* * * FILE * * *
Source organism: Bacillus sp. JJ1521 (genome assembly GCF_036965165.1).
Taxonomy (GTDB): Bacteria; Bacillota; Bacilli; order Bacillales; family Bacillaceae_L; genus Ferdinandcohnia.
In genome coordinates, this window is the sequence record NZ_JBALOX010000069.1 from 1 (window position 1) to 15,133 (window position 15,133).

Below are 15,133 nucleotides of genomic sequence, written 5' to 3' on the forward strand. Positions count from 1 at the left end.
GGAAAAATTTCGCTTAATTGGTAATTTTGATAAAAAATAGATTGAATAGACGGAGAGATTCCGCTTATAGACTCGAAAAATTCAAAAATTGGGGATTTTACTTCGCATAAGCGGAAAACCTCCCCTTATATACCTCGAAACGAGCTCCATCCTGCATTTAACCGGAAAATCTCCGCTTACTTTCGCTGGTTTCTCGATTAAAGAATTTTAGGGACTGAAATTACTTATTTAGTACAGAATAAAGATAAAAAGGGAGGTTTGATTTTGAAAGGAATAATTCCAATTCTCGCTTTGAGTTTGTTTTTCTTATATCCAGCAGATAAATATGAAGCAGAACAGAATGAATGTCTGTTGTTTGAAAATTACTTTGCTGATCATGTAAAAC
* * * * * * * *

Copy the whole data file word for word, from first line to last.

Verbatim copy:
Source organism: Bacillus sp. JJ1521 (genome assembly GCF_036965165.1).
Taxonomy (GTDB): Bacteria; Bacillota; Bacilli; order Bacillales; family Bacillaceae_L; genus Ferdinandcohnia.
In genome coordinates, this window is the sequence record NZ_JBALOX010000069.1 from 1 (window position 1) to 15,133 (window position 15,133).

Below are 15,133 nucleotides of genomic sequence, written 5' to 3' on the forward strand. Positions count from 1 at the left end.
GGAAAAATTTCGCTTAATTGGTAATTTTGATAAAAAATAGATTGAATAGACGGAGAGATTCCGCTTATAGACTCGAAAAATTCAAAAATTGGGGATTTTACTTCGCATAAGCGGAAAACCTCCCCTTATATACCTCGAAACGAGCTCCATCCTGCATTTAACCGGAAAATCTCCGCTTACTTTCGCTGGTTTCTCGATTAAAGAATTTTAGGGACTGAAATTACTTATTTAGTACAGAATAAAGATAAAAAGGGAGGTTTGATTTTGAAAGGAATAATTCCAATTCTCGCTTTGAGTTTGTTTTTCTTATATCCAGCAGATAAATATGAAGCAGAACAGAATGAATGTCTGTTGTTTGAAAATTACTTTGCTGATCATGTAAAAC